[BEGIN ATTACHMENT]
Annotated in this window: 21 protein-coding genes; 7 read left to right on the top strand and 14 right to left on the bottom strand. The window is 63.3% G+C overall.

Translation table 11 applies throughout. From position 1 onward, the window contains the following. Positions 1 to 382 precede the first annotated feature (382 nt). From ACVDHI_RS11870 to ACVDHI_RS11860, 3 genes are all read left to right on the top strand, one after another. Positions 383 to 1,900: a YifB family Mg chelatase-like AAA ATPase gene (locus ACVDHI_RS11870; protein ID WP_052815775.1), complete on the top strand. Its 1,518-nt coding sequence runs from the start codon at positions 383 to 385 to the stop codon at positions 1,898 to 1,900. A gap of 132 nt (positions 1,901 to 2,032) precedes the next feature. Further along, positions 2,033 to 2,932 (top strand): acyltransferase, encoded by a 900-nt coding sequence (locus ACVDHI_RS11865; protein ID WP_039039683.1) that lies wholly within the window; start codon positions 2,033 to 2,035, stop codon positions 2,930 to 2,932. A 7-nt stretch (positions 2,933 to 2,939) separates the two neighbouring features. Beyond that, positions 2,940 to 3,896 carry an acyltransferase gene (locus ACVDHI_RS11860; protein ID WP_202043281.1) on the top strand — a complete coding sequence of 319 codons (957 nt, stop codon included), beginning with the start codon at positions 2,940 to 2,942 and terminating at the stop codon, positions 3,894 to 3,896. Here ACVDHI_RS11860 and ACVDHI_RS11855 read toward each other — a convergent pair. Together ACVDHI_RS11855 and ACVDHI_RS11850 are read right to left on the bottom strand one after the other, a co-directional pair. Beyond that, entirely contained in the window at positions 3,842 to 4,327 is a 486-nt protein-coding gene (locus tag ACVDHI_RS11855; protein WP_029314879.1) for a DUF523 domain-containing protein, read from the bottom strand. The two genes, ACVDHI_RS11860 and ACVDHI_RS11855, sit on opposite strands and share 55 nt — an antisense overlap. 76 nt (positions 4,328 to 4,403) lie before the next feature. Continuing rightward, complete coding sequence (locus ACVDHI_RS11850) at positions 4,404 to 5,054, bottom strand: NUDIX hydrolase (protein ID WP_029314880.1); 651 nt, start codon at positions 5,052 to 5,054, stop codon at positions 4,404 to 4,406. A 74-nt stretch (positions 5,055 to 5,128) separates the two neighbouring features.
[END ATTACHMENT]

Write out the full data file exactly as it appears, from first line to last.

Annotated in this window: 21 protein-coding genes; 7 read left to right on the top strand and 14 right to left on the bottom strand. The window is 63.3% G+C overall.

Translation table 11 applies throughout. From position 1 onward, the window contains the following. Positions 1 to 382 precede the first annotated feature (382 nt). From ACVDHI_RS11870 to ACVDHI_RS11860, 3 genes are all read left to right on the top strand, one after another. Positions 383 to 1,900: a YifB family Mg chelatase-like AAA ATPase gene (locus ACVDHI_RS11870; protein ID WP_052815775.1), complete on the top strand. Its 1,518-nt coding sequence runs from the start codon at positions 383 to 385 to the stop codon at positions 1,898 to 1,900. A gap of 132 nt (positions 1,901 to 2,032) precedes the next feature. Further along, positions 2,033 to 2,932 (top strand): acyltransferase, encoded by a 900-nt coding sequence (locus ACVDHI_RS11865; protein ID WP_039039683.1) that lies wholly within the window; start codon positions 2,033 to 2,035, stop codon positions 2,930 to 2,932. A 7-nt stretch (positions 2,933 to 2,939) separates the two neighbouring features. Beyond that, positions 2,940 to 3,896 carry an acyltransferase gene (locus ACVDHI_RS11860; protein ID WP_202043281.1) on the top strand — a complete coding sequence of 319 codons (957 nt, stop codon included), beginning with the start codon at positions 2,940 to 2,942 and terminating at the stop codon, positions 3,894 to 3,896. Here ACVDHI_RS11860 and ACVDHI_RS11855 read toward each other — a convergent pair. Together ACVDHI_RS11855 and ACVDHI_RS11850 are read right to left on the bottom strand one after the other, a co-directional pair. Beyond that, entirely contained in the window at positions 3,842 to 4,327 is a 486-nt protein-coding gene (locus tag ACVDHI_RS11855; protein WP_029314879.1) for a DUF523 domain-containing protein, read from the bottom strand. The two genes, ACVDHI_RS11860 and ACVDHI_RS11855, sit on opposite strands and share 55 nt — an antisense overlap. 76 nt (positions 4,328 to 4,403) lie before the next feature. Continuing rightward, complete coding sequence (locus ACVDHI_RS11850) at positions 4,404 to 5,054, bottom strand: NUDIX hydrolase (protein ID WP_029314880.1); 651 nt, start codon at positions 5,052 to 5,054, stop codon at positions 4,404 to 4,406. A 74-nt stretch (positions 5,055 to 5,128) separates the two neighbouring features.